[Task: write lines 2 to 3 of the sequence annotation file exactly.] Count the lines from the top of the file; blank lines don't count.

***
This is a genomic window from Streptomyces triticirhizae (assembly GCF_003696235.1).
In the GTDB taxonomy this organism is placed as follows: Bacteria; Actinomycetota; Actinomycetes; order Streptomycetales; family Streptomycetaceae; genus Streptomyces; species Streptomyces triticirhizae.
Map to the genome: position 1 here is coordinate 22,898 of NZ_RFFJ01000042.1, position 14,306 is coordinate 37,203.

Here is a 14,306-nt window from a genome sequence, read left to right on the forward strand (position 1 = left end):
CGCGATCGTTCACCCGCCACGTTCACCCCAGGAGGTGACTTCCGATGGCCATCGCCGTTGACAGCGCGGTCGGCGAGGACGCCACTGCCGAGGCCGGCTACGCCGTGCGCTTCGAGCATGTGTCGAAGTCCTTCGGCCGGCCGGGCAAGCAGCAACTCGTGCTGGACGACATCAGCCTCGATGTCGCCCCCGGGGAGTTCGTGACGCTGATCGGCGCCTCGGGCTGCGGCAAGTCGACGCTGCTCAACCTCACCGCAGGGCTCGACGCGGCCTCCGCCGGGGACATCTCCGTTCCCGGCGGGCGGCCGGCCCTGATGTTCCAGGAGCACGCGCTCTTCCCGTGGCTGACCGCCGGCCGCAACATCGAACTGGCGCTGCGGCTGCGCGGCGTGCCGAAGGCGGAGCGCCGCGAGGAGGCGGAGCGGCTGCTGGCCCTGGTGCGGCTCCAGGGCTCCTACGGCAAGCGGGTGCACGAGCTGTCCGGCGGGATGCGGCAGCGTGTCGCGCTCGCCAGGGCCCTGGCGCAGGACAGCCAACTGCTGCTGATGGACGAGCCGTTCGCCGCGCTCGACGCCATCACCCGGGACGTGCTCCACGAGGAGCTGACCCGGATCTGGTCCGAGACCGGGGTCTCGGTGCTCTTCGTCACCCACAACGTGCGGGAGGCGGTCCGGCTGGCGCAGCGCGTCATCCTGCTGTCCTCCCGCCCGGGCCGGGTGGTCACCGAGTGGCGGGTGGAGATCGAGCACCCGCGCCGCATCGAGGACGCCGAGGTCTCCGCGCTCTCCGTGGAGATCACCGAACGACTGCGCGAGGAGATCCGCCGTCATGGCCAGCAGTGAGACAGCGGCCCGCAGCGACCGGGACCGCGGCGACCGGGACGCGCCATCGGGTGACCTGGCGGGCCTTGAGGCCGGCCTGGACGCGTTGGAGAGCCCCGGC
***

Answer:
In the GTDB taxonomy this organism is placed as follows: Bacteria; Actinomycetota; Actinomycetes; order Streptomycetales; family Streptomycetaceae; genus Streptomyces; species Streptomyces triticirhizae.
Map to the genome: position 1 here is coordinate 22,898 of NZ_RFFJ01000042.1, position 14,306 is coordinate 37,203.